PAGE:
(1) the time and labor required, the novelty and difficulty of the questions involved, and the skill requisite to perform the legal service properly;
(2) the likelihood, if apparent to the client, that the acceptance of the particular employment will preclude other employment of the lawyer;
(3) the fee customarily charged in the locality for similar legal services;
(4) the amount involved and the results obtained;
(5) the time limitations imposed by the client or by the circumstances;
(6) the nature and length of the professional relationship with the client;
(7) the experience, reputation, and ability of the lawyer or lawyers performing the services; and
(8) whether the fee is fixed or contingent.[5]

Md. Rules 16-812 Rules of Professional Conduct, Rule 1.5(a). However, this Court “does not need to evaluate each factor separately, ” and need not “make explicit findings with respect to Rule 1.5 at all, or even mention Rule 1.5 as long as it utilizes the rule as its guiding principle in determining reasonableness.” Nautical Girl LLC v. Polaris Investments Ltd., No. ELH-10-3564, 2011 WL 6411082, at *2 (D. Md. Dec. 19, 2011) (quoting SunTrust Bank v. Goldman, 29 A.3d 724, 730 (Md.App. 2011) and Monmouth Meadows, 7 A.3d at 10 n.3).


The Plaintiff requests an award of $76, 829.42 for fees and expenses expended by Joseph Mack of Mack & Mack, LLP and Rebecca Bryant of Rebecca A. Bryant, P.A, expert fees, and expenses. This Court finds that the hourly rates charged by Mack and Bryant are reasonable. However, this Court determines that certain fees are excessive in light of the legal work that was required at certain phases of the litigation. In addition, this Court concludes that the requested expert fees and expenses are reasonable.

I. Joint and Several Liability

As an initial matter, this Court must address Sullivan’s argument that he is only liable for fees incurred by the Plaintiff in pressing the particular claims that were successful against Sullivan. Specifically, Sullivan claims that the Plaintiff is not entitled to recover fees incurred for any efforts expended by the Plaintiff’s attorneys that arose out of claims against Peiffer or Arbotek. Like the award of fees itself, the trial court has wide discretion to allocate the fee award among defendants. See Thompson v. United States Dep’t of Housing & Urban Dev., No. Civ. MJG-95-0309, 2002 WL 31777631, at *14 (D. Md. Nov. 21, 2002) (emphasizing that “district courts should make every effort to achieve the most fair and sensible solution that is possible without encouraging a complex mini-litigation on attorney’s fees”) (citations and internal quotation marks omitted). Other Judges of this District have concluded that joint and several liability was appropriate after considering: (1) the nature of the injury and who caused it; (2) the amount of time the plaintiffs spent litigating against each defendant; and (3) of the least importance, the defendants’ ability to pay.” See, e.g., Essex v. Randall, No. DKC-03-3276, 2006 WL 83424, at *6-7 (D. Md. Jan. 11, 2006) (citing Thompson, 2002 WL 31777631, at *15).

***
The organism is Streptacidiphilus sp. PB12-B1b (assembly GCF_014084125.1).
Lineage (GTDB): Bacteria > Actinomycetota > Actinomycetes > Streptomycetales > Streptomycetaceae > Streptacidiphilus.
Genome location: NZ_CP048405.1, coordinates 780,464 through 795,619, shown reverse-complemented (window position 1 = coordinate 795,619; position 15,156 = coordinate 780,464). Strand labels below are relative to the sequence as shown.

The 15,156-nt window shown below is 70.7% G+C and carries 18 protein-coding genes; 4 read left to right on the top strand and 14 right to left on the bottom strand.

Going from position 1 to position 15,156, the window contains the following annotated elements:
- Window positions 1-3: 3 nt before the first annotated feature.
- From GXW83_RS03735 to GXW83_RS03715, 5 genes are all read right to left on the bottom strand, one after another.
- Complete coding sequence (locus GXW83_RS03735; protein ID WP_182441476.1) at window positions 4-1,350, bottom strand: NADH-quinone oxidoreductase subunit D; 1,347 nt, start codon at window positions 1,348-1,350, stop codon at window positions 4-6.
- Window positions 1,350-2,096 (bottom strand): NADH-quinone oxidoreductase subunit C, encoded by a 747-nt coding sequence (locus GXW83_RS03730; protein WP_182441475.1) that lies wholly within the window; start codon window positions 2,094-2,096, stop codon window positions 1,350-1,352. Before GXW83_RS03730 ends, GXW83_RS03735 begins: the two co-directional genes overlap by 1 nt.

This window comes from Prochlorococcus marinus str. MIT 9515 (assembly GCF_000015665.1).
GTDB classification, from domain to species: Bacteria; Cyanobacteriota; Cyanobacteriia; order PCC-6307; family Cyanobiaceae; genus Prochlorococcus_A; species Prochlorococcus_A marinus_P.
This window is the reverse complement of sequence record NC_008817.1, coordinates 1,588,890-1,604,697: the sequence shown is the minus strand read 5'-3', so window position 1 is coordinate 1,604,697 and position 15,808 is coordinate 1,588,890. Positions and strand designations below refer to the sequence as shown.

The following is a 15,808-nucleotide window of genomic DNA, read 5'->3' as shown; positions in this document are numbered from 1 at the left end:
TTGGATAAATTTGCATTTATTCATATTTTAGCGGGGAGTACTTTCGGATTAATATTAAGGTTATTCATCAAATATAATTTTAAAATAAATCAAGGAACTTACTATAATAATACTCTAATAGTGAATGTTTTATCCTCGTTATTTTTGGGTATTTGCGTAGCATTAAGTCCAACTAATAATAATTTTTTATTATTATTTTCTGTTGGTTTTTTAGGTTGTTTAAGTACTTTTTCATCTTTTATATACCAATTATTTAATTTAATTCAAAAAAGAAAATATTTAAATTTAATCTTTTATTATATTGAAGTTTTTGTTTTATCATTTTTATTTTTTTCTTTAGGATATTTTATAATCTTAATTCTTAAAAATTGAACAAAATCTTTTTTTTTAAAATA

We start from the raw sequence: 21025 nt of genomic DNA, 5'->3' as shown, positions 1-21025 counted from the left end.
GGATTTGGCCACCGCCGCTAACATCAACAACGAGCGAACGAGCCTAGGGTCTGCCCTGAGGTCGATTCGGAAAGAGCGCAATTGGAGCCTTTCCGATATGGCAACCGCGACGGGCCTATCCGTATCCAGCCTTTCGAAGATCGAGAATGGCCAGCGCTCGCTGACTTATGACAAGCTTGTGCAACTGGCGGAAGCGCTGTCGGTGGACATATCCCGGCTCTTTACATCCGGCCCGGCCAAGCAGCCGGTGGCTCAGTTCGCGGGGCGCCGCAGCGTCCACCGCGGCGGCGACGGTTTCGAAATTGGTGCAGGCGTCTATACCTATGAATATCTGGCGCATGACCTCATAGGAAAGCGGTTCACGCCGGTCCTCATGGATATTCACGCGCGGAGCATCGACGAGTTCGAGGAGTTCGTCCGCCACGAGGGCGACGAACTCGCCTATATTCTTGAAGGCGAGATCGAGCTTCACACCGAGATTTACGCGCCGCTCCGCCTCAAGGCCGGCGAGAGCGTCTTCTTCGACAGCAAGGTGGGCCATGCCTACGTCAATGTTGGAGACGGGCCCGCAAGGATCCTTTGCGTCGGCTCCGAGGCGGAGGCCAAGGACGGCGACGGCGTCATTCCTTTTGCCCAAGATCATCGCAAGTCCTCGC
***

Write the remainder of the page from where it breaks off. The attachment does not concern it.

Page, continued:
Consideration of these factors leads this Court to the conclusion that joint and several liability is appropriate. All claims in this case arise from the Acquisition Transactions, to which Peiffer and Sullivan were both signatories. Sullivan committed several breaches of the various contracts and intentional misrepresentations. This Court held that Sullivan and Peiffer are jointly and severally liable for damages in the amount of $125, 564.33. However, Sullivan was found not to be liable for conversion or punitive damages. Nevertheless, the fact that Sullivan is not jointly and severally liable for the total damages award does not prevent this Court from making both Sullivan and Peiffer jointly and severally liable for the fee award. Given that both Defendants’ concerted conduct contributed significantly to the circumstances giving rise to the Plaintiff’s claims, it is unreasonable to attribute certain portions of the requested fees only to one and not to the other. See Essex, 2006 WL 83424, at *7 (“[T]here does not appear to have been a substantial imbalance in the hours expended as to each Defendant, and the award will be joint and several.”).

In his Opposition, Sullivan argues that because he was no longer associated with Avtek after 2008, he should not be liable for fees related to the Plaintiff’s conversion claim. This specious argument rings particularly hollow considering that it was Sullivan’s own intentional misrepresentation that concealed the fact that he left Avtek from the Plaintiff. In addition, only a small portion of the total fees requested are attributable only to claims against Arbotek, and in any event those claims also arose out of the Defendants’ breaches of the contracts between the parties. For the foregoing reasons, Sullivan and Peiffer are jointly and severally liable for attorneys’ fees, expert fees, and costs as detailed in Sections II and III of this Memorandum Order.[6]

II. Hourly Rates Proposed by the Plaintiff

Although the Defendants do not specifically argue that the hourly rates charged by the Plaintiff’s attorneys are excessive, MRPC Rule 1.5 requires a court to consider “the fee customarily charged in the locality for similar legal services.” In analyzing this factor, a court compares the fee charged to the prevailing market rate by looking to affidavits from other counsel or relying on its own knowledge. CoStar Group, Inc. v. LoopNet, Inc., 106 F.Supp.2d 780, 788 (D. Md. 2000). A court may “narrow[] the debate over the range of a reasonable hourly rate” by using the “Guidelines for Determining Attorneys’ Fees in Certain Cases” (“Guidelines”), which are a component of the Local Rules for the United States District Court of Maryland. D. Md. Loc. R. App’x B § 3 & n.6 (D. Md. 2011). See Gonzales v. Caron, No. CBD-10-2188, 2011 WL 3886979, at *2 (D. Md. Sept. 2, 2011) (“In the District of Maryland, this market knowledge is embedded in the Guidelines.”). The Guidelines, however, are not binding on this Court. Id.